April 30, 2009
Let’s face it. An economy in shock is not such a shock if you are not only a writer, but a writer from and remaining in the working class.
I am not allergic to the thought of making big money with my writing. Not at all. But the real joy would not be receiving a bargeload of wealth from my writing but enough for my writing. Enough to write as my main occupation, and to do the kind of in-depth study of craft and of whatever subject writing a novel may require me to do.
For me and for many of us, the real connection between writing and money is not about how much money we do or might make with our writing, but, rather, it is in obtaining the money that gives us the time and peace of mind and a healthy environment to help make possible the writing itself.
As some of you might know, I received a 2008 Artist’s Initiative Grant from the Minnesota State Arts Board. This has been a great help to me in the project I am working on, a novel called History Artist. Part of what this grant has given me is certainly support for some more writing time than I was looking at with my work schedule. We all know how remarkable a gift that is, how freeing of our time, and how affirming to be paid to do just that thing which feels so central to writers and yet usually goes unpaid: writing.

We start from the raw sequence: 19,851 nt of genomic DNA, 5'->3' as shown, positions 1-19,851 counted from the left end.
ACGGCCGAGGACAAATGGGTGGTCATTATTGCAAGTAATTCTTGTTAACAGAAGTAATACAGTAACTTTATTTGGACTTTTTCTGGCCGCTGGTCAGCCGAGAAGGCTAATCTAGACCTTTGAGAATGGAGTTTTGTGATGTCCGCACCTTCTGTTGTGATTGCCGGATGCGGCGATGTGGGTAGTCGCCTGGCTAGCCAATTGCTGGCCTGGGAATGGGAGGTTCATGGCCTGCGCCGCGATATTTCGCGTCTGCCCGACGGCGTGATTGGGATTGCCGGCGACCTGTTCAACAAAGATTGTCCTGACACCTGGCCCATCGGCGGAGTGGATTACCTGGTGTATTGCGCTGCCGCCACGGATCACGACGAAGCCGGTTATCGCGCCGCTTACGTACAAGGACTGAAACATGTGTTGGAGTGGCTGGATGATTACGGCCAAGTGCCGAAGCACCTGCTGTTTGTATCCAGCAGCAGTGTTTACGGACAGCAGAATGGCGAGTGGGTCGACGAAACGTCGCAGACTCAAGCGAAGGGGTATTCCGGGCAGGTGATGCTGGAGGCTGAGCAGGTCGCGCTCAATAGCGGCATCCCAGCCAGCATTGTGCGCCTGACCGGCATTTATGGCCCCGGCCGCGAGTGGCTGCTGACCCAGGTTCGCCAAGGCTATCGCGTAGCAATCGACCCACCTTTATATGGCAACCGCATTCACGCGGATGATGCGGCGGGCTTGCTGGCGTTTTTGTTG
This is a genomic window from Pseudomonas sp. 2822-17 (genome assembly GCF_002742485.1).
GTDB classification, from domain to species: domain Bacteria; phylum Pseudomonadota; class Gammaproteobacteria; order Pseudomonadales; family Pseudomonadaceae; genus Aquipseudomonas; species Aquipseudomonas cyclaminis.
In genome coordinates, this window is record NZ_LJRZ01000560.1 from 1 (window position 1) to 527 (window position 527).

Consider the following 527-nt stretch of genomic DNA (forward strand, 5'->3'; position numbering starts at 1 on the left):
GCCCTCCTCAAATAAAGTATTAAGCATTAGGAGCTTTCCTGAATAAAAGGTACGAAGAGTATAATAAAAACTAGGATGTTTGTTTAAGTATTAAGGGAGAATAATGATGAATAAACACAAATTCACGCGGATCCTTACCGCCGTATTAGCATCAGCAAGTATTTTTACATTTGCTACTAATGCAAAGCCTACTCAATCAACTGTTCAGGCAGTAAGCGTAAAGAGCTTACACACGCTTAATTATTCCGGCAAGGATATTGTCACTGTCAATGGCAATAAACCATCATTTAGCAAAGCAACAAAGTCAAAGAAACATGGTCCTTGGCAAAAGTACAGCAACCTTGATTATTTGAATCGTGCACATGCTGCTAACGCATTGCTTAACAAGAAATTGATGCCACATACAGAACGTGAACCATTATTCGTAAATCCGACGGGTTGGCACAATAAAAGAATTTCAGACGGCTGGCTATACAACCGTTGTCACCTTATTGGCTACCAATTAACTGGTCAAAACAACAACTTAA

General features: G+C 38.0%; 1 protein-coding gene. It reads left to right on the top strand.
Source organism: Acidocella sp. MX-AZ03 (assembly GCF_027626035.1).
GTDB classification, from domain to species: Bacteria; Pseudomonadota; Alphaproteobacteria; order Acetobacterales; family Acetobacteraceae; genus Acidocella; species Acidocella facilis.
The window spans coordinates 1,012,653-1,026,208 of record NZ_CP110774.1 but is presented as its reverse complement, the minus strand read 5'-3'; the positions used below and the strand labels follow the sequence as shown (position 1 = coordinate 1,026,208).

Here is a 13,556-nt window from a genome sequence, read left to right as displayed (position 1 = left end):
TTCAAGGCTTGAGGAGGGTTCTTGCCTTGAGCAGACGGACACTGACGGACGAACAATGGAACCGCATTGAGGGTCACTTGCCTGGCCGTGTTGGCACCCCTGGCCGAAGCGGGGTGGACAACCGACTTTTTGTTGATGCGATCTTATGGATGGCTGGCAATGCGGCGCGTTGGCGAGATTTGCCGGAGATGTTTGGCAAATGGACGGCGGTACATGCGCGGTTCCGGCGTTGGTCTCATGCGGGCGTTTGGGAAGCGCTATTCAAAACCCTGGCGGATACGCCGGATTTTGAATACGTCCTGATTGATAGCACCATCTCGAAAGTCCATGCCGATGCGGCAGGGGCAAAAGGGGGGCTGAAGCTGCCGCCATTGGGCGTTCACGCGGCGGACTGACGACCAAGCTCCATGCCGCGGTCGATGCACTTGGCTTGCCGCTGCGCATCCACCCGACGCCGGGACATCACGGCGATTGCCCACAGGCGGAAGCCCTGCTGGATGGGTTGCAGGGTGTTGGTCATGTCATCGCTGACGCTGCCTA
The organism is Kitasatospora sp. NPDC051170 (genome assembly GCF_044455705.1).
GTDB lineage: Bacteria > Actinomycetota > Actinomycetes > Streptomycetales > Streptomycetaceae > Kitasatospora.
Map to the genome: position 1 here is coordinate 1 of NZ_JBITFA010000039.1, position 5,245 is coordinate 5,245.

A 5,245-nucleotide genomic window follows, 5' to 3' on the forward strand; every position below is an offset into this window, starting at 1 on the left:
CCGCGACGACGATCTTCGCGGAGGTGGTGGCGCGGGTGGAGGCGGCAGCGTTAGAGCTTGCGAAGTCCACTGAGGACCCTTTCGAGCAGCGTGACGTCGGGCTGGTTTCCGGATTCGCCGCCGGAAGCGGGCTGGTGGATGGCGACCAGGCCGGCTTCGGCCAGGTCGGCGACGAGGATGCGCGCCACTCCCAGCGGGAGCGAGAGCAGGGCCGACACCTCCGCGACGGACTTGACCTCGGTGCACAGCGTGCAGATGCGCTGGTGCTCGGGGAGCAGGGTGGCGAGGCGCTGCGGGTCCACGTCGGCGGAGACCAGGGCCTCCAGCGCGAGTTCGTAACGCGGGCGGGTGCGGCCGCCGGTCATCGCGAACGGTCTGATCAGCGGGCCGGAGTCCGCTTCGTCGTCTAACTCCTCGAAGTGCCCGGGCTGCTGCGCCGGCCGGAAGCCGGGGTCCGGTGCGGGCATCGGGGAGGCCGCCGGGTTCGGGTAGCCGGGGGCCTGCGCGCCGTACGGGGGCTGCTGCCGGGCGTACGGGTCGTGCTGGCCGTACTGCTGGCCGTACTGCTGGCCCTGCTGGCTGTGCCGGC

They used to tell us to write what we know. The imagination be damned. Although, indeed, the realm of imagination is a realm of knowing, yes? Sometimes, it is the only realm in which we know aspects of our own stories, or that of our families or tribe. We imaginatively know those who are gone, whom we have never met. We imaginatively know the places our ancestors, or parents, came from, and we imaginatively know the very places we came from or were born into, since they exist in those ways, no longer.
We know things in many different ways, and at many different levels. We know things from the images that haunt us, or invade us, from memory, from the news, and from the imagination. And it is all that and more which cooks within us and comes forth in writing a novel.